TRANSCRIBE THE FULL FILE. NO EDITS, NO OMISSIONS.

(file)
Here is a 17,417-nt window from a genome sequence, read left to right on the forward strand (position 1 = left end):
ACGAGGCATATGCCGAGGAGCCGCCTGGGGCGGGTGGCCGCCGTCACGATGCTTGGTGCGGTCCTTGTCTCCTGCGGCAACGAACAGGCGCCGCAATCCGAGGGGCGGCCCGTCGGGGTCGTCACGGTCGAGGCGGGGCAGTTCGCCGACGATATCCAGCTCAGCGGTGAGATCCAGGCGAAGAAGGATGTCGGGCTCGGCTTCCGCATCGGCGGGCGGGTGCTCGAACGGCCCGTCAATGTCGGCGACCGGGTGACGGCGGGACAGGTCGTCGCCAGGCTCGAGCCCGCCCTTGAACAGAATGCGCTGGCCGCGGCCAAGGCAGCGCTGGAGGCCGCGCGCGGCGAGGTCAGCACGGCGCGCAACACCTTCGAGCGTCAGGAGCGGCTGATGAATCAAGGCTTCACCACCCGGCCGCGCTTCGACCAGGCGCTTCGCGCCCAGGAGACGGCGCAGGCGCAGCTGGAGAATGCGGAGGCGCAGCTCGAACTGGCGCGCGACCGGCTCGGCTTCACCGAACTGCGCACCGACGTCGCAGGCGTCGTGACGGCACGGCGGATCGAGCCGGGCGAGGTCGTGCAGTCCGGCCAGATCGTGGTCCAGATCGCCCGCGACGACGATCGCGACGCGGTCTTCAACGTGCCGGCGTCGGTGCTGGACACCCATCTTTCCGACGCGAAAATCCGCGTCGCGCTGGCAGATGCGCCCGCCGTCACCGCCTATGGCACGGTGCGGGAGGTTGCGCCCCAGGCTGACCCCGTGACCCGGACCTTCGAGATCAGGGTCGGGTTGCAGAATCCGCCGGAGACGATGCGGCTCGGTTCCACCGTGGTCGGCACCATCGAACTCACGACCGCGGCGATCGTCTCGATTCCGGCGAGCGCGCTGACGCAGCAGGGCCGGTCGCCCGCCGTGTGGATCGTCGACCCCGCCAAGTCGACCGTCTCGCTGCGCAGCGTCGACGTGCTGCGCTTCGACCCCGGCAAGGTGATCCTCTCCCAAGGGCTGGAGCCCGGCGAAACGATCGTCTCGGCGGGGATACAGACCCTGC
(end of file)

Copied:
Here is a 17,417-nt window from a genome sequence, read left to right on the forward strand (position 1 = left end):
ACGAGGCATATGCCGAGGAGCCGCCTGGGGCGGGTGGCCGCCGTCACGATGCTTGGTGCGGTCCTTGTCTCCTGCGGCAACGAACAGGCGCCGCAATCCGAGGGGCGGCCCGTCGGGGTCGTCACGGTCGAGGCGGGGCAGTTCGCCGACGATATCCAGCTCAGCGGTGAGATCCAGGCGAAGAAGGATGTCGGGCTCGGCTTCCGCATCGGCGGGCGGGTGCTCGAACGGCCCGTCAATGTCGGCGACCGGGTGACGGCGGGACAGGTCGTCGCCAGGCTCGAGCCCGCCCTTGAACAGAATGCGCTGGCCGCGGCCAAGGCAGCGCTGGAGGCCGCGCGCGGCGAGGTCAGCACGGCGCGCAACACCTTCGAGCGTCAGGAGCGGCTGATGAATCAAGGCTTCACCACCCGGCCGCGCTTCGACCAGGCGCTTCGCGCCCAGGAGACGGCGCAGGCGCAGCTGGAGAATGCGGAGGCGCAGCTCGAACTGGCGCGCGACCGGCTCGGCTTCACCGAACTGCGCACCGACGTCGCAGGCGTCGTGACGGCACGGCGGATCGAGCCGGGCGAGGTCGTGCAGTCCGGCCAGATCGTGGTCCAGATCGCCCGCGACGACGATCGCGACGCGGTCTTCAACGTGCCGGCGTCGGTGCTGGACACCCATCTTTCCGACGCGAAAATCCGCGTCGCGCTGGCAGATGCGCCCGCCGTCACCGCCTATGGCACGGTGCGGGAGGTTGCGCCCCAGGCTGACCCCGTGACCCGGACCTTCGAGATCAGGGTCGGGTTGCAGAATCCGCCGGAGACGATGCGGCTCGGTTCCACCGTGGTCGGCACCATCGAACTCACGACCGCGGCGATCGTCTCGATTCCGGCGAGCGCGCTGACGCAGCAGGGCCGGTCGCCCGCCGTGTGGATCGTCGACCCCGCCAAGTCGACCGTCTCGCTGCGCAGCGTCGACGTGCTGCGCTTCGACCCCGGCAAGGTGATCCTCTCCCAAGGGCTGGAGCCCGGCGAAACGATCGTCTCGGCGGGGATACAGACCCTGC